Electric SUV Conversions Get A Cincy Showroom

An automaker that specializes in converting gasoline-fueled cars in to electric vehicles (EVs) has opened its first dealership.

The flagship dealership was opened in Cincinnati, Ohio, the location of AMP Electric Vehicle’s factory.

 

chevyequinox

image via AMP Electric Vehicles

At the opening of the AMP dealership, the EV specialist premiered its most recent conversions: The MLe is based on the Mercedes ML350, and according to AMP is the only production all-wheel-drive electric SUV currently on the market. Another SUV getting a showing at the event was the AMP GCE, based on the Jeep Grand Cherokee. Both vehicles can travel up to 125 miles on a single battery charge.

“We are very excited and proud to share this important moment,” dealership president Dana Hackney, who also owns Mercedes-Benz and Jeep dealerships in the greater Cincinnati and Lexington area, said in a statement. “To many people, the EVs that are on the market today are small. AMP all-electric SUVs offer a unique full-size EV experience. The wait is over. People wanting a full-size EV can now order an AMP.”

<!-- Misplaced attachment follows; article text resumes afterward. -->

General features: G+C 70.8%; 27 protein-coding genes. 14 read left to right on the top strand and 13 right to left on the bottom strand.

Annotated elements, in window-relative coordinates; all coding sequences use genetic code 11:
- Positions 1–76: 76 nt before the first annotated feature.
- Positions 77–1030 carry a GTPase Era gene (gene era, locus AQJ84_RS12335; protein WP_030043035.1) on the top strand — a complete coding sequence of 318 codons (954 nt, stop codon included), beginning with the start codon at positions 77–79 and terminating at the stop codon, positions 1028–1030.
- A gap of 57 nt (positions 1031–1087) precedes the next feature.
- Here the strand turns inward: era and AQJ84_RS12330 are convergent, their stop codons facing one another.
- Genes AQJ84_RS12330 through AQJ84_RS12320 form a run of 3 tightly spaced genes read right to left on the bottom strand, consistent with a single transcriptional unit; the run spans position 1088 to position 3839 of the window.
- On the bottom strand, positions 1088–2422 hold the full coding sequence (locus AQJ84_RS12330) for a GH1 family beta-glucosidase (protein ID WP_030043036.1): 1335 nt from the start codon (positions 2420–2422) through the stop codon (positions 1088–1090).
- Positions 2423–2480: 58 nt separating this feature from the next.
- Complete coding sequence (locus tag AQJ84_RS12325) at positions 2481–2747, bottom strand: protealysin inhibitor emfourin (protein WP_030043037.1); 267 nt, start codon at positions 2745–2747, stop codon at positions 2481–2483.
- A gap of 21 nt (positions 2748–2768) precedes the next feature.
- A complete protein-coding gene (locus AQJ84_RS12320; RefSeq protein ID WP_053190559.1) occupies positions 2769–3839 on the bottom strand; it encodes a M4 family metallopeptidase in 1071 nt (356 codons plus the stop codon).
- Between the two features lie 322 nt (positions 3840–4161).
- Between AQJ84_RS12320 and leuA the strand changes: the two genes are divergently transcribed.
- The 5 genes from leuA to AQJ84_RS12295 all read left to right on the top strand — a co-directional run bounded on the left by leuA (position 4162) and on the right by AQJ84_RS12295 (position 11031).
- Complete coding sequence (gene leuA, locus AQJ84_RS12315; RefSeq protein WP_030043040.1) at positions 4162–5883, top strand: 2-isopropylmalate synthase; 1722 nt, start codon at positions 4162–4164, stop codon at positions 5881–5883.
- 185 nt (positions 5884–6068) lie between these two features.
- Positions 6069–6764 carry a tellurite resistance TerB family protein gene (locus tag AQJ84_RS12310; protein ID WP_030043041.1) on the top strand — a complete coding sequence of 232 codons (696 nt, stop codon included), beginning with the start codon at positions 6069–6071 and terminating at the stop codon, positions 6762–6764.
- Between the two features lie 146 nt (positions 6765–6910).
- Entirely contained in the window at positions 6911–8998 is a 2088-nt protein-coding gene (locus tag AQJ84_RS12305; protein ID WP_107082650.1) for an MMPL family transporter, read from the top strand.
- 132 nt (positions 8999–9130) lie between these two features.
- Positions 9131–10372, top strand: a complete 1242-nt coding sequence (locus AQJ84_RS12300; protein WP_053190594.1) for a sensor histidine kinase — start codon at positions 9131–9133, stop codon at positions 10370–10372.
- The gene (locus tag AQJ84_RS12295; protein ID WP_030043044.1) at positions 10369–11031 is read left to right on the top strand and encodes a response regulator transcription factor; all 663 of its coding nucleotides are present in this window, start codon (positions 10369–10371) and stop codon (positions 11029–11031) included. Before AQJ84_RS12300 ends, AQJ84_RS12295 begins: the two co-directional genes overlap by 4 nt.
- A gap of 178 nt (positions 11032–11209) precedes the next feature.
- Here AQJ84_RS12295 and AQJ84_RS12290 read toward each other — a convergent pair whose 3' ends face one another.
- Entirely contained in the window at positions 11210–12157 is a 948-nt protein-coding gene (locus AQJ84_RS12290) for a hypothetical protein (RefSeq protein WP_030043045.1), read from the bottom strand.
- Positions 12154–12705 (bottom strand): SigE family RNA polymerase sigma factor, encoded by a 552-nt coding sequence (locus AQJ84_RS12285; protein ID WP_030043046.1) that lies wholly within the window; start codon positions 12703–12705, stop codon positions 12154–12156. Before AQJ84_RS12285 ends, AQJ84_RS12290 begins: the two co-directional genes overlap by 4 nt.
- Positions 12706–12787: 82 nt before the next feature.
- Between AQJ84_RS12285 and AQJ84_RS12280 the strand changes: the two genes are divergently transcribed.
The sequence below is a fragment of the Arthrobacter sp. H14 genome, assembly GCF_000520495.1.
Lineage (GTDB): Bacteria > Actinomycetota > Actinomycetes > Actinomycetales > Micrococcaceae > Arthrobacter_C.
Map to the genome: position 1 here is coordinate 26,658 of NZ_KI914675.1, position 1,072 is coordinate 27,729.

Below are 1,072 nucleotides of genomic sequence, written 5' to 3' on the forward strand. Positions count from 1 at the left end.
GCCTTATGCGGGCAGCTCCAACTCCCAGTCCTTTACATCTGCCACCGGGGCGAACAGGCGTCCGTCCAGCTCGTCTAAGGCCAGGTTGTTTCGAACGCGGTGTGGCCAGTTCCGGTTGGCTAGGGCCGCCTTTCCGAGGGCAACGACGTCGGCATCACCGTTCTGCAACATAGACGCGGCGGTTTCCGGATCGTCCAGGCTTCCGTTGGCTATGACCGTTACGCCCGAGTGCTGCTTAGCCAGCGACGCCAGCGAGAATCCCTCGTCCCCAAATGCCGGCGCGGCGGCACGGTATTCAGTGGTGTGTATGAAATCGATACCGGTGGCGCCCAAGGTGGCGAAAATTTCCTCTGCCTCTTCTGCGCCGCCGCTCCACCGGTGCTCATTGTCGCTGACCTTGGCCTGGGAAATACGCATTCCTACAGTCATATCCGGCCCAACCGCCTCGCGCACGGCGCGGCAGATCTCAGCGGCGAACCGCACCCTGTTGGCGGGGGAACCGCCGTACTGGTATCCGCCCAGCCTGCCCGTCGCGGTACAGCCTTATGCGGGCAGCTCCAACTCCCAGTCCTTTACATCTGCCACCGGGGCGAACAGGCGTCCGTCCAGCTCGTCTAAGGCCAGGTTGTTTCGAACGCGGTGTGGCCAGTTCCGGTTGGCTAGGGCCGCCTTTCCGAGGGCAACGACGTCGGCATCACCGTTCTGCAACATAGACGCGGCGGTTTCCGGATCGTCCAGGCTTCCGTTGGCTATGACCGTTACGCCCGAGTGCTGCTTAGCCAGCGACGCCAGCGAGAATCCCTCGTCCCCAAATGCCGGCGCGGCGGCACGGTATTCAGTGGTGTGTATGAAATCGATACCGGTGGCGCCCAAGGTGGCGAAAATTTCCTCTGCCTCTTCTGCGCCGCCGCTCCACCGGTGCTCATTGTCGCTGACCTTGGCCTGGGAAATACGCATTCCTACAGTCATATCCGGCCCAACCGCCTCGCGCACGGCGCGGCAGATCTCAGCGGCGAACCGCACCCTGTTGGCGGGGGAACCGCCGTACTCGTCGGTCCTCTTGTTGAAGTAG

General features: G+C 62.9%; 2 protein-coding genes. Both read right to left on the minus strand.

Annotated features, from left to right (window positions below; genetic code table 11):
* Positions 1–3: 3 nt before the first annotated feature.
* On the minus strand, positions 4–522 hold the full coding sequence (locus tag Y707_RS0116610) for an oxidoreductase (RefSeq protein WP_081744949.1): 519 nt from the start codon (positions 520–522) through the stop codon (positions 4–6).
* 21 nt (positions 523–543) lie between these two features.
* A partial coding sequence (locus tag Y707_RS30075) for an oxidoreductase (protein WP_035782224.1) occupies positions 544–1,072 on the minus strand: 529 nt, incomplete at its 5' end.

Banking on the American consumer trend of wanting products that are big and powerful, the company has targeted its electrification technology at the SUVs and commercial medium duty vehicle. As a result their sales come from both consumers and commercial fleet clients.

Last year, AMP signed a fleet agreement with Icelandic company Northern Lights Energy (NLE) that the company said at the time was worth $100 million once fully executed. Under the deal, AMP was expected to send 20 vehicles to NLE, including a modified Chevy Equinox, which has a top speed of 90 miles per hour and an estimated range of approximately 100 miles on a full charge.

AMP modifies the vehicles with little-to-no change in the passenger and cargo room of each model.

Paul Willis has been journalist for a decade. Starting out in Northern England, from where he hails, he worked as a reporter on regional papers before graduating to the cut-throat world of London print media. On the way he spent a year as a correspondent in East Africa, writing about election fraud, drought and an Ethiopian version of American Idol. Since moving to America three years ago he has worked as a freelancer, working for CNN.com and major newspapers in Britain, Australia and North America. He writes on subjects as diverse as travel, media ethics and human evolution. He lives in New York where, in spite of the car fumes and the sometimes eccentric driving habits of the yellow cabs, he rides his bike everywhere.